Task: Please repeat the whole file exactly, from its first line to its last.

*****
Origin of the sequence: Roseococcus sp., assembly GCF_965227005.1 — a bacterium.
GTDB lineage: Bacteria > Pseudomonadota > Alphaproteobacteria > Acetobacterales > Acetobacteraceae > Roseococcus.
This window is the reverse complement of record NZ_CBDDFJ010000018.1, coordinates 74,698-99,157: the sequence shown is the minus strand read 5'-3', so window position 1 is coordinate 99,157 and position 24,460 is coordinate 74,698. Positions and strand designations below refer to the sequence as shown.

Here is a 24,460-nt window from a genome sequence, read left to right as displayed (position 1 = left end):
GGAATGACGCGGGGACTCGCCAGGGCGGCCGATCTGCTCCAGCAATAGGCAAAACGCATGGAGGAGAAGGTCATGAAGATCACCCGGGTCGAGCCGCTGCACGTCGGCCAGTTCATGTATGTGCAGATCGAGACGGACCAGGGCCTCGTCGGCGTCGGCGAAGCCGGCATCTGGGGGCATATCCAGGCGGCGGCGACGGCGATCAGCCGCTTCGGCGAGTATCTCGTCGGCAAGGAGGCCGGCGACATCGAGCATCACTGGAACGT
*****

Origin of the sequence: Roseococcus sp., assembly GCF_965227005.1 — a bacterium.
GTDB lineage: Bacteria > Pseudomonadota > Alphaproteobacteria > Acetobacterales > Acetobacteraceae > Roseococcus.
This window is the reverse complement of record NZ_CBDDFJ010000018.1, coordinates 74,698-99,157: the sequence shown is the minus strand read 5'-3', so window position 1 is coordinate 99,157 and position 24,460 is coordinate 74,698. Positions and strand designations below refer to the sequence as shown.

Here is a 24,460-nt window from a genome sequence, read left to right as displayed (position 1 = left end):
GGAATGACGCGGGGACTCGCCAGGGCGGCCGATCTGCTCCAGCAATAGGCAAAACGCATGGAGGAGAAGGTCATGAAGATCACCCGGGTCGAGCCGCTGCACGTCGGCCAGTTCATGTATGTGCAGATCGAGACGGACCAGGGCCTCGTCGGCGTCGGCGAAGCCGGCATCTGGGGGCATATCCAGGCGGCGGCGACGGCGATCAGCCGCTTCGGCGAGTATCTCGTCGGCAAGGAGGCCGGCGACATCGAGCATCACTGGAACGT